As bands of sheep begin their summer migration into the mountains, the Wood River Wolf Project is embarking on its 13th season providing ranchers with nonlethal predator deterrents.
The project’s steering committee and the Lava Lake Institute for Science & Conservation announced that Logan Miller has been hired as field manager from June to October. According to a press release, Miller is a recent graduate with a Bachelor of Science degree in agricultural sustainability from Arizona State University and has spent many summers in the Wood River Valley visiting his grandparents. He fell further in love with the area while working on a U.S. Forest Service trail crew in the Sawtooth National Recreation Area, the release states.
“Logan brings important skills to the position,” said Suzanne Stone, who oversees the project and has been involved since its inception in 2007, in the release. “Logan’s intimate knowledge of the area, his work in sustainability, fluency in Spanish and his backcountry skills make him uniquely qualified for the position.”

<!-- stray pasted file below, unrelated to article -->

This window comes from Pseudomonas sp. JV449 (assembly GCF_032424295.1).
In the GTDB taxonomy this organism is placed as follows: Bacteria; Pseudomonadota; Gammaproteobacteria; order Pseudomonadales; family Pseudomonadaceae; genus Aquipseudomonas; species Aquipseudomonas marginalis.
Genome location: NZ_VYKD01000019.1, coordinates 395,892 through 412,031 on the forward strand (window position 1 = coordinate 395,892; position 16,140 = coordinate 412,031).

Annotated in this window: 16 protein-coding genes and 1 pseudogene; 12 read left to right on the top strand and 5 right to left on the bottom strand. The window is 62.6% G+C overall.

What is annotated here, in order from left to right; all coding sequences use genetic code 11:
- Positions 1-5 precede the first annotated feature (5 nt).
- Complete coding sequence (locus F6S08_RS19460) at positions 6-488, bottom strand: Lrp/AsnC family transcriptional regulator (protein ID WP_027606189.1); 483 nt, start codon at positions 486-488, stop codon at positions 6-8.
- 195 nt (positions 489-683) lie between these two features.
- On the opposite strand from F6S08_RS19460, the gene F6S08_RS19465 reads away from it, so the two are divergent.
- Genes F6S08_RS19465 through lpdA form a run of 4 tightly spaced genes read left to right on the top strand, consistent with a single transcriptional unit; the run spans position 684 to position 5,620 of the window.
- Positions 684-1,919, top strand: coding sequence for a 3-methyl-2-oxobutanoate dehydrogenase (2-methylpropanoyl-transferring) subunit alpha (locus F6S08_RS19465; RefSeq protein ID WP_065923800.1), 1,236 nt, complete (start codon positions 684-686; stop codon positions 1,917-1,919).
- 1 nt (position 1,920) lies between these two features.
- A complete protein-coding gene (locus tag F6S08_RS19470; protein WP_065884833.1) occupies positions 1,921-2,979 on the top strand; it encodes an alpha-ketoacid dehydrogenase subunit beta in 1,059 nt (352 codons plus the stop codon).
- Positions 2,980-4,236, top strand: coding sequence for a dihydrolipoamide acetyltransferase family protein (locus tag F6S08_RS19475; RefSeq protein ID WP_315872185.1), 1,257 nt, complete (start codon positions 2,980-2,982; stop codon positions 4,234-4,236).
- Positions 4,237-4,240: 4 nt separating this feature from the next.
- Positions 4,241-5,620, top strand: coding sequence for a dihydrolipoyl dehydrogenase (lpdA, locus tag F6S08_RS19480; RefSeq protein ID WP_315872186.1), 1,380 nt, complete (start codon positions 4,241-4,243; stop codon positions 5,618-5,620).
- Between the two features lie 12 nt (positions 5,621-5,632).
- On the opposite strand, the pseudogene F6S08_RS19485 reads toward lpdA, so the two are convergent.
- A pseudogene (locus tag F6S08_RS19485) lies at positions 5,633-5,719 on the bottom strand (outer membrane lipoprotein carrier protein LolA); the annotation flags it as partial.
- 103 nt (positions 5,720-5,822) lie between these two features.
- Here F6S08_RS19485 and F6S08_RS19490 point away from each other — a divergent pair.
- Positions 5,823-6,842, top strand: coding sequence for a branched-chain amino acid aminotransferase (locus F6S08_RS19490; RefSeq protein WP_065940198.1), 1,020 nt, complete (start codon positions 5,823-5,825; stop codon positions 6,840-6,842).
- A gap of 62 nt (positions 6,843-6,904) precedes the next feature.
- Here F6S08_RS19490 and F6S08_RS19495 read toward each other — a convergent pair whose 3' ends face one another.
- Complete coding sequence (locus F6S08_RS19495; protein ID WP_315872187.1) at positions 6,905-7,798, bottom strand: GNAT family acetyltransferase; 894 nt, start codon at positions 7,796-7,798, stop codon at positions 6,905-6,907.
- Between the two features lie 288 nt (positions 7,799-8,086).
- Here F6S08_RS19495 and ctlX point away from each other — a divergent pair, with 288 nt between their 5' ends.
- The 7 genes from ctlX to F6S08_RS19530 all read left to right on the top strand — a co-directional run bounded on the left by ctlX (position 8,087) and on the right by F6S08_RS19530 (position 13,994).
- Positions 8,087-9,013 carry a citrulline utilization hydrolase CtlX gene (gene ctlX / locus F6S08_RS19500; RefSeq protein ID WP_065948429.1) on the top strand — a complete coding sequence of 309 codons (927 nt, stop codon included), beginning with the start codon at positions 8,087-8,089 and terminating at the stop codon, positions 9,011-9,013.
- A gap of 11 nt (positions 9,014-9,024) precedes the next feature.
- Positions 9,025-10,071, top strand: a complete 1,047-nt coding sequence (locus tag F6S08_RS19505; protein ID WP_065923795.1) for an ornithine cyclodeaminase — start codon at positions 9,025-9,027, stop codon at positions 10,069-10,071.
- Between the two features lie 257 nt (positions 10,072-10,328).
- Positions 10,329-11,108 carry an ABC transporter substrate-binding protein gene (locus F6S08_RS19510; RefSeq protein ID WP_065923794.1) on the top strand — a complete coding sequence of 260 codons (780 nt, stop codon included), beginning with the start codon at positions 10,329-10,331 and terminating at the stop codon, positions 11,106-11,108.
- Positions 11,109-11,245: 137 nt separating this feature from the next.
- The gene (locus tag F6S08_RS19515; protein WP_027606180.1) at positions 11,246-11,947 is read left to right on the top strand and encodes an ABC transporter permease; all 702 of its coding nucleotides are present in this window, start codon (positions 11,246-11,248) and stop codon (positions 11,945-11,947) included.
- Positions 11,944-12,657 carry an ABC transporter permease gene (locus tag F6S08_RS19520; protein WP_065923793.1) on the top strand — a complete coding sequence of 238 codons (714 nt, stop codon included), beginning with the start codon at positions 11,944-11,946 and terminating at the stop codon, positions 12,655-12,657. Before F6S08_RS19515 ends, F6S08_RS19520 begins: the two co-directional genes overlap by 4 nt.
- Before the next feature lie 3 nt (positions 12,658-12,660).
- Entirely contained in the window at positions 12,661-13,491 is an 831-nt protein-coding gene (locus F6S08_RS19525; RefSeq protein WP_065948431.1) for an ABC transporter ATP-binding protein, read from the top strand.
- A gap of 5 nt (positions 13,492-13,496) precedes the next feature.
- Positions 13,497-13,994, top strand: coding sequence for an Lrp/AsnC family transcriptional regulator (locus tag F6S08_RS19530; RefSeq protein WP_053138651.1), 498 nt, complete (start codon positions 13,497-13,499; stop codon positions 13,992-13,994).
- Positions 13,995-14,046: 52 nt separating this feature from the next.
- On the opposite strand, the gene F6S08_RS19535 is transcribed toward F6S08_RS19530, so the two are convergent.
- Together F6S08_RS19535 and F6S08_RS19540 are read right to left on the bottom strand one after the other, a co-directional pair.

The job entails providing livestock producers and their employees the help they need to prevent predator conflicts while monitoring wolves and other predators.
“I am very excited to join the Wood River Wolf Project and its inspiring effort to create a relationship of respect between wolves, livestock producers and the community of the Wood River Valley,” Miller said. “Despite all the challenges, I look forward to getting to know the shepherds, past and future volunteers and the community where this project took off. I can’t wait to jump into this new chapter of my life!”
The project was started in 2007 by the nonprofit conservation group Defenders of Wildlife to save the lives of both wolves and livestock. In 2016, Defenders handed the leadership role to the Lava Lake Institute, a nonprofit organization founded by Brian and Kathleen Bean, co-owners of the sheep-producing business Lava Lake Land & Livestock.
The project works with five regional sheep producers that bring their sheep up for the summer to graze on U.S. Forest Service allotments on the Ketchum Ranger District. It provides them with deterrent equipment and technical assistance, including wolf and sheep band monitoring and grazing site risk evaluation.